DaWaRou Posts: Into the Woods

Let’s get this shit started! I’m Cortez and this is a post for The Broken Infinite. 2014 has been an…interesting year for movies. Most of the ones that’ve come out have been…good, I suppose…I really only saw a few of them, but of the ones I did see the one I’ve been most excited about for months has been the subject of today’s review, the big budget feature film adaptation of Stephen Sodenhiem’s Tony award winning musical, Into the Woods.

Look at all the big name celebrities...OH and two broadway stars made the poster!
Look at all the big name celebrities…OH and two Broadway stars made the poster!

Starring a veritable blitzkrieg of celebrities, Into the Woods is the big budget musical of the year and it certainly comes off that way. But I’m getting ahead of myself. The plot is this: In a far off kingdom at the edge of the woods live a host of fairy tale characters. Cinderella (Anna Kendrick) wishes to attend the kings festival, Jack (Daniel Huttlestone) of the Beanstalk fame wishes for his cow to give milk, while a Baker (James Corden) and his wife (Emily Blunt) wish to have a child. Simple enough. But it turns out that a Witch (Meryl Streep) has placed a curse on the Baker and his family leaving them unable to conceive. So she gives them a mission. Assemble for her 4 particular items; a cow as white as milk, a cape as red as blood, hair as yellow as corn and a slipper as pure as gold. So the Baker and his Wife along with Cinderella, Jack and Little Red Riding Hood all venture into the woods to make their wishes come true.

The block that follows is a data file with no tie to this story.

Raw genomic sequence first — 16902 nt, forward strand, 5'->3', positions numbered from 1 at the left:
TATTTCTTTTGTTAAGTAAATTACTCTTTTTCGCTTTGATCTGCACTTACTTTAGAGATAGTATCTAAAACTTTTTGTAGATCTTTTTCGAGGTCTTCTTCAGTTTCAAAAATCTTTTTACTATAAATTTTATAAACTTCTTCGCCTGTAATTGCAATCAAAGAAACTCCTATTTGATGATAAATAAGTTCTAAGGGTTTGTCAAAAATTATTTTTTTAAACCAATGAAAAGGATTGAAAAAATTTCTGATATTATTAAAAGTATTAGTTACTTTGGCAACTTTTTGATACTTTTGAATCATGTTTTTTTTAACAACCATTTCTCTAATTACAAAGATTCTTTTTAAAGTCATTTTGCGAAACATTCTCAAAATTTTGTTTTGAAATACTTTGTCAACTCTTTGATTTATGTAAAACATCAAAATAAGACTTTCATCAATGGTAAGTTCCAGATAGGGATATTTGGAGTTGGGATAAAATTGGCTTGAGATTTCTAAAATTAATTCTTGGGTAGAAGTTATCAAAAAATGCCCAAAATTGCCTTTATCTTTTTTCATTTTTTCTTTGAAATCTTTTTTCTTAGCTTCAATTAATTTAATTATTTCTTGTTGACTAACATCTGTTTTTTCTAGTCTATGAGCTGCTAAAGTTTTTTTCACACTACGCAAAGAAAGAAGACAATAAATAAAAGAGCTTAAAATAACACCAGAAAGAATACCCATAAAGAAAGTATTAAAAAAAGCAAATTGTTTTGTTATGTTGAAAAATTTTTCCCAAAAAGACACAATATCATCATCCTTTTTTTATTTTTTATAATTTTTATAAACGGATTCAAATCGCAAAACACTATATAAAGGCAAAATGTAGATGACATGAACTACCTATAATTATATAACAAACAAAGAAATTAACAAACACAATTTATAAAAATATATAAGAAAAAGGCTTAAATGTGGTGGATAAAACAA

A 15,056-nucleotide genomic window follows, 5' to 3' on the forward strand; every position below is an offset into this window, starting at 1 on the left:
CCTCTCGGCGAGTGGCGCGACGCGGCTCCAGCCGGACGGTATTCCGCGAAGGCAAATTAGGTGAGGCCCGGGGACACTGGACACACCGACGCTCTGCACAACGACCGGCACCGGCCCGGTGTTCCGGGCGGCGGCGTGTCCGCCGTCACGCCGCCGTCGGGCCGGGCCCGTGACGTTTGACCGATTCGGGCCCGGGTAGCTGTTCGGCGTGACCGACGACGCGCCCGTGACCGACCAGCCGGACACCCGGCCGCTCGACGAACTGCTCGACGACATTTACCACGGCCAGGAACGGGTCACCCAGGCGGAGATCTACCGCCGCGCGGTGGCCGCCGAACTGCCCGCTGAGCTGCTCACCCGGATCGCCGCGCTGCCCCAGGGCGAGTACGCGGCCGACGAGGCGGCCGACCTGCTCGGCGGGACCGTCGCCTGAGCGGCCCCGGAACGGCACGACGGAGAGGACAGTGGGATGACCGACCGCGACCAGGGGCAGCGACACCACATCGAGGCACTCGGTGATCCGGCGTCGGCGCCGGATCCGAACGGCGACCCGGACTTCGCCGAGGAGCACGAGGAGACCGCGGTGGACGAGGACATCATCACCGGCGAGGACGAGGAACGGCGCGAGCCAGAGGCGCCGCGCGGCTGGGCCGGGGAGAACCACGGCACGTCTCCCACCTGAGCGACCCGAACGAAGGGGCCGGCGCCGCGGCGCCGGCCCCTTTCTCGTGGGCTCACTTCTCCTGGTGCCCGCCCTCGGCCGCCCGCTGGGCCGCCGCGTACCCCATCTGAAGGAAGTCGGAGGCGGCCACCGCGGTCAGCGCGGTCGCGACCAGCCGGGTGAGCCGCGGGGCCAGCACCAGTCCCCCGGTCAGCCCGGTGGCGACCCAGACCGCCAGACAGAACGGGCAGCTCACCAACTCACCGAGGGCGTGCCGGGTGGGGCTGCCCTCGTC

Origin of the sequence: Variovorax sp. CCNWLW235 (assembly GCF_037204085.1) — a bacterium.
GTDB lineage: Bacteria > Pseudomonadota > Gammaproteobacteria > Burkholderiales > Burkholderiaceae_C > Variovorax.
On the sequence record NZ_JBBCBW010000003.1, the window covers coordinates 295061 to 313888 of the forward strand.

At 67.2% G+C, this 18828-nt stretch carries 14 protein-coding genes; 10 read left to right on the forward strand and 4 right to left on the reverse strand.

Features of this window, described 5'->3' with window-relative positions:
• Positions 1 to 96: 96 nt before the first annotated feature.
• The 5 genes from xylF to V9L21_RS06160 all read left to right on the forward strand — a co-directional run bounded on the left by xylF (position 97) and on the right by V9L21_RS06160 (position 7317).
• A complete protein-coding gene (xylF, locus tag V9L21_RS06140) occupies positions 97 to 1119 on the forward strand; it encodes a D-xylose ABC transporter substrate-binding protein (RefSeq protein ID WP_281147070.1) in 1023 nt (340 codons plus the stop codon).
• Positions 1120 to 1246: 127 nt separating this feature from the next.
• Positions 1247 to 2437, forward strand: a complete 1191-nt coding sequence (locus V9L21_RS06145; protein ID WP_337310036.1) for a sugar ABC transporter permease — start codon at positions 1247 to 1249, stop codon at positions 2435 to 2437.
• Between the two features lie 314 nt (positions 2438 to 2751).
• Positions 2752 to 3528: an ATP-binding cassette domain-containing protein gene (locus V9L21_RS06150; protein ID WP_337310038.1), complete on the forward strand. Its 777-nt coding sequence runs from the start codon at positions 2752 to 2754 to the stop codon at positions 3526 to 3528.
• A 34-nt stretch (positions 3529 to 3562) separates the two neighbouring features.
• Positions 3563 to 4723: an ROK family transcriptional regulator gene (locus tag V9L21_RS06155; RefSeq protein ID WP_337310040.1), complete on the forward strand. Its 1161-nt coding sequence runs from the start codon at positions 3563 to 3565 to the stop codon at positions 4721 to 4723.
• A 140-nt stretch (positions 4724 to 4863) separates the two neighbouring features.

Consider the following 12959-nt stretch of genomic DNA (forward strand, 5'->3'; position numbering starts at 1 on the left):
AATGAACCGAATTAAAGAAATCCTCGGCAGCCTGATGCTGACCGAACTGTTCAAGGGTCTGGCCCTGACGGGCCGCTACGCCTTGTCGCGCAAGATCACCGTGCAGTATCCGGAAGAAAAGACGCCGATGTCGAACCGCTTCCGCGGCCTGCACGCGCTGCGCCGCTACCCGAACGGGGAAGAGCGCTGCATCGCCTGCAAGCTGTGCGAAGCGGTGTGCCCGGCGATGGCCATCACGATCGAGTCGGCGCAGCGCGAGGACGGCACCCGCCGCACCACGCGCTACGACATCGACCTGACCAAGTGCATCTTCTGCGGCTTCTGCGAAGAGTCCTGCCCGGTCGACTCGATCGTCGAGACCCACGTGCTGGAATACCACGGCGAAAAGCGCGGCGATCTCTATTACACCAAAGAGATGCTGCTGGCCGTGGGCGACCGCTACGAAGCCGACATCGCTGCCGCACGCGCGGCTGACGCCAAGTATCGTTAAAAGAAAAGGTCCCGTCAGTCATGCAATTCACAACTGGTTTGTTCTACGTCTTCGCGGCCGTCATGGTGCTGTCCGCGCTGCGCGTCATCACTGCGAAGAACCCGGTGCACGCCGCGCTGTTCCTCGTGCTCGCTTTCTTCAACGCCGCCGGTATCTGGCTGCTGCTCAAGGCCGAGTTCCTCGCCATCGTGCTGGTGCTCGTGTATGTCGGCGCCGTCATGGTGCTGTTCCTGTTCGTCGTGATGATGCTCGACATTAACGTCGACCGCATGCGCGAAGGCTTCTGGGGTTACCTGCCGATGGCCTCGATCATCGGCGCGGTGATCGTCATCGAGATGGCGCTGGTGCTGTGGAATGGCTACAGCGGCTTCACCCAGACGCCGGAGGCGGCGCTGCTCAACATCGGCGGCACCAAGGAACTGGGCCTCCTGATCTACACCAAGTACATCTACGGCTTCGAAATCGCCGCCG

The first hour of the movie, like the musical, plays out our fairy tales as we know them…if we’re at all familiar with the Brother’s Grimm’s writings of them. Red Riding Hood (Lilla Crawford)  ventures off to Grandma’s and comes across a Wolf (Johnny Depp) who diverts her from her path. Jack trades his beloved cow Milky White for magic beans given to him by the Baker and his Wife and then makes his grand adventure up the beanstalk and down…and back up again twice. Cinderella attends the ball and catches the eye of the Prince (Chris Pine) and we even have Rapunzel (Mackenzie Mauzy) lowering her long golden hair to any and all who come across her tower including her adoptive mother, the Witch, and another Prince (Billy Magnussen) who falls in love with her. But the true story here belongs to the Baker and his Wife who interact with all these characters in order to collect the essential items and have their baby. And they do. In fact at the end of the first hour, EVERYONE gets what they want. But then comes the second act for which the original musical is so well known for. In this act, all the fairy tales are flipped on their heads as these careless wishes now come back to bite our cast in the behind. There’s loss, death and drama and no one at the end of this lives happily ever after.